Roncesvalles for example allowed me to camp, and the albergue Padres Reparadores in Puente la Reina.

Wild camping is not legal in many parts of Spain and usually not tolerated by locals either. It is probably still possible if you're good at stealth camping, but I certainly wouldn't recommend it. Heard many stories from people who were woken up at night by police and had to take down their tent. Sleeping outdoors without a tent seems to be tolerated better, as long as there's no fire or littering involved (which for a respectful tent camping hiker should be normal, anyway). As a guest in the country I wouldn't want to break rules or annoy the locals.

So, camping along the Camino is possible, but complicated. You might end up in the albergues more often than you can imagine now!

Buen camping Camino, from a fellow tent pilgrim!

(picture in front of the albergue in Roncesvalles)


View attachment 160674
Thanks GOS! Great input from a fellow tenter… I’m rethinking the whole camping experience. It’s certainly a departure from the AT, CDT and PCT? Well, when in Rome! I wasn’t expecting there to be many opportunities to stay indoors, especially on the VdlP, without having to stay in hotels or B&B’s.
I’m departing tomorrow, so I have to be decisive! Against n, thank you for the constructive feedback!
Buen Camino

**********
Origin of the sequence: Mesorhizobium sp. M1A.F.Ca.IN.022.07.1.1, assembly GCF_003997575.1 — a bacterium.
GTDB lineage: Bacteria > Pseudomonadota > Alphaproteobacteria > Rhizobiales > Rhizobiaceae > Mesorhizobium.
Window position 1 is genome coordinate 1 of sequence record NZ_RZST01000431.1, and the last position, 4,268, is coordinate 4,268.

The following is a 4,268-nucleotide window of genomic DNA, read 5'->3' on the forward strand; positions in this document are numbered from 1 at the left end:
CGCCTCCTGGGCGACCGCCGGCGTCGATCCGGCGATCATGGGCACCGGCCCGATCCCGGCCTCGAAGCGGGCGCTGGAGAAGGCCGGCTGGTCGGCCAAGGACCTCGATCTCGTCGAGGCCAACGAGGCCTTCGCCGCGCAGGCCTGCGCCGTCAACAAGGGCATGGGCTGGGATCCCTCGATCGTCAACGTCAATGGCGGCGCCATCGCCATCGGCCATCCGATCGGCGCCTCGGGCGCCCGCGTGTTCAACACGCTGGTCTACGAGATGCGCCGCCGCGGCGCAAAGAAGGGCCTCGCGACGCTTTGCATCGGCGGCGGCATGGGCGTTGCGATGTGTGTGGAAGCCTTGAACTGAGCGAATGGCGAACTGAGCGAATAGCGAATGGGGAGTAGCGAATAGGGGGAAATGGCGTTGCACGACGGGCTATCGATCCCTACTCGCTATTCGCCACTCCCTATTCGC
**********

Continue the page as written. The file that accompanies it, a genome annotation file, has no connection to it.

Down bag (90/10 duvet) of 700 fills with 180 g (6.34 ounces) of filling. Mummy-shaped structure, ideal when you are looking for lightness with great heating performance.

€149,-
Thanks GOS! Great input from a fellow tenter… I’m rethinking the whole camping experience. It’s certainly a departure from the AT, CDT and PCT? Well, when in Rome! I wasn’t expecting there to be many opportunities to stay indoors, especially on the VdlP, without having to stay in hotels or B&B’s.
I’m departing tomorrow, so I have to be decisive! Against n, thank you for the constructive feedback!
Buen Camino
Don't think of the Camino in terms of the AT, CDT and PCT. It's a walk from village to village, not a wilderness hike at all. The only commonalities are using your feet for transportation and carrying a backpack.

You can check Gronze to see which albergues are open in this season.